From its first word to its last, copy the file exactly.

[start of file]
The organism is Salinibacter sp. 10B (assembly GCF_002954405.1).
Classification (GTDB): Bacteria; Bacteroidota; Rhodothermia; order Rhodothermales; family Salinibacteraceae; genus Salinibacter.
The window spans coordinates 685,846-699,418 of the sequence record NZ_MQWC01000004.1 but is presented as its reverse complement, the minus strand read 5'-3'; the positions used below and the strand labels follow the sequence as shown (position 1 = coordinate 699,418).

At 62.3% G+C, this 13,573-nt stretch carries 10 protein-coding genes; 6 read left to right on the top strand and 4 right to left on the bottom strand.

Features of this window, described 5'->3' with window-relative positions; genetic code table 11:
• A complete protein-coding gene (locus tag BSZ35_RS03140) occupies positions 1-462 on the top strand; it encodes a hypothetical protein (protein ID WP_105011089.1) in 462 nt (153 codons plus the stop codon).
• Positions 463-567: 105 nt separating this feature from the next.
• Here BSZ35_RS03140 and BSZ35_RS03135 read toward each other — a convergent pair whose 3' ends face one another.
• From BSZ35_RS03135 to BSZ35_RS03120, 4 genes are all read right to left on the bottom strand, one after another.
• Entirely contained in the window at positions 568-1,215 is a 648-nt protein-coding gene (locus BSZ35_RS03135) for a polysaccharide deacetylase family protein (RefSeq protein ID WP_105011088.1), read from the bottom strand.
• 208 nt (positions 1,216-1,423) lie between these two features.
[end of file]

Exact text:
The organism is Salinibacter sp. 10B (assembly GCF_002954405.1).
Classification (GTDB): Bacteria; Bacteroidota; Rhodothermia; order Rhodothermales; family Salinibacteraceae; genus Salinibacter.
The window spans coordinates 685,846-699,418 of the sequence record NZ_MQWC01000004.1 but is presented as its reverse complement, the minus strand read 5'-3'; the positions used below and the strand labels follow the sequence as shown (position 1 = coordinate 699,418).

At 62.3% G+C, this 13,573-nt stretch carries 10 protein-coding genes; 6 read left to right on the top strand and 4 right to left on the bottom strand.

Features of this window, described 5'->3' with window-relative positions; genetic code table 11:
• A complete protein-coding gene (locus tag BSZ35_RS03140) occupies positions 1-462 on the top strand; it encodes a hypothetical protein (protein ID WP_105011089.1) in 462 nt (153 codons plus the stop codon).
• Positions 463-567: 105 nt separating this feature from the next.
• Here BSZ35_RS03140 and BSZ35_RS03135 read toward each other — a convergent pair whose 3' ends face one another.
• From BSZ35_RS03135 to BSZ35_RS03120, 4 genes are all read right to left on the bottom strand, one after another.
• Entirely contained in the window at positions 568-1,215 is a 648-nt protein-coding gene (locus BSZ35_RS03135) for a polysaccharide deacetylase family protein (RefSeq protein ID WP_105011088.1), read from the bottom strand.
• 208 nt (positions 1,216-1,423) lie between these two features.